The government, in the budget for FY 2016-17, has come up with a number of ambitious programmes to boost the agriculture sector.
Even as the government struggles to implement programmes announced in the previous budget, the government has allocated Rs35.86 billion for agriculture development and livestock promotion—up 57 percent compared to last year’s allocation. The government plans to implement the “Prime Minister Agriculture Modernisation Project” to boost production and productivity. For the purpose, the government has allocated Rs5.78 billion. The project aims at making the country self-reliant in wheat and vegetables by the next fiscal year.
It also envisages making the country self-reliant in paddy and potato in the next two years; corn and fish in three years; banana, papaya and lichi in four years; and kiwi, apple, orange, sweet orange and mango in 10 years. “For the purpose, specialised agriculture production areas will be identified based on land fertility,” states the budget. Under the scheme, land will be divided into four categories—pocket, block, zone and super zone.
The pocket areas will get subsidies on fertilisers and irrigation canal construction, besides other technical support and ensuring easy availability of seeds and saplings. Farmers in blocks, zones and super zones will receive additional benefits including 85 percent subsidy on construction of agro production collection centres, warehouse, haat bazaar, processing and training centres. Those involved commercial farming in the blocks will get 50 percent grant on purchasing equipment. The government has also announced providing the services through 15 mobile laboratories in the specialised agriculture production areas.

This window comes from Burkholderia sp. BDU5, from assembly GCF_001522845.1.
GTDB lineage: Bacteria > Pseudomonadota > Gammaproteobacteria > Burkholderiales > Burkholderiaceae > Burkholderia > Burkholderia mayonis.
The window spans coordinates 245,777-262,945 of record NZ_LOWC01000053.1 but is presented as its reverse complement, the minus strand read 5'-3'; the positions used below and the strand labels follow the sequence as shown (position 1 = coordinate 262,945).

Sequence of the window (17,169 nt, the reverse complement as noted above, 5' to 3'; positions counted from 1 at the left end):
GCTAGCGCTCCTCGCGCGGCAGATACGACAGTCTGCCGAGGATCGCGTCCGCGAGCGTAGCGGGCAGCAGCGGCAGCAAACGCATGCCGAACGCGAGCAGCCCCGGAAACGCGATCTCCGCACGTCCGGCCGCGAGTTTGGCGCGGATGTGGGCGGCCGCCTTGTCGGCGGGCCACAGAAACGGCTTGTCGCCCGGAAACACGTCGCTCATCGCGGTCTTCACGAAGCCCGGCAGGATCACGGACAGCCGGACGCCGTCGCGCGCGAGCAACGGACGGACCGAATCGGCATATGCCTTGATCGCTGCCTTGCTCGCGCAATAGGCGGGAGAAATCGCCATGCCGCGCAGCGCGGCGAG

Expert Hari Dahal hailed the government’s plan. “However, the effectiveness of the programmes will de- pend on implementation.”
The government will also divide farmers into four categories—agriculture labour, marginalised farmer, semi-commercial and commercial farmers. The budget has also announced forming a farmer’s commission, besides carrying out a study to set up a social security fund. Dahal said the commission, if represented by professionals, will help resolve problems being faced by the farmers. “Also, the commission should be free from any political intervention,” he said.
The budget has continued the government’s scheme of providing 75 percent on the premium of crops and livestock insurance. It has also raised the subsidy on interest on agriculture loans to 5 percent and removed the ceiling of Rs10 million on the agriculture credit to become eligible for the subsidy.
The government will provide the loans to the farmers on the basis of the crops they have planted. It will fix support prices for paddy, wheat, corn and sugarcane before harvest. Expanding the “Chaite Dhan Promotion Programme” to 35 districts, running aromatic paddy production in 20 districts, extending mid-hill corn production to 41 districts and developing fruits forest along the postal and mid-hill highways are other programmes the government has envisioned.
The budget has allocated Rs8.46 billion for boosting the production of egg, meat and milk. Under the scheme, the government aims at making the country self-relient in egg by the next fiscal year. It has also planned to make the country self-reliant in meat and milk in two and three years.
Dahal stressed on the need for increasing the budget for research and development. “Developing policies based on research, delegating power to local authorities to implement the programmes, increasing the efficiency of project implementation, and incorporating new farmers in the assigned programmes should be the government’s priorities,” he said.
Source – http://kathmandupost.ekantipur.com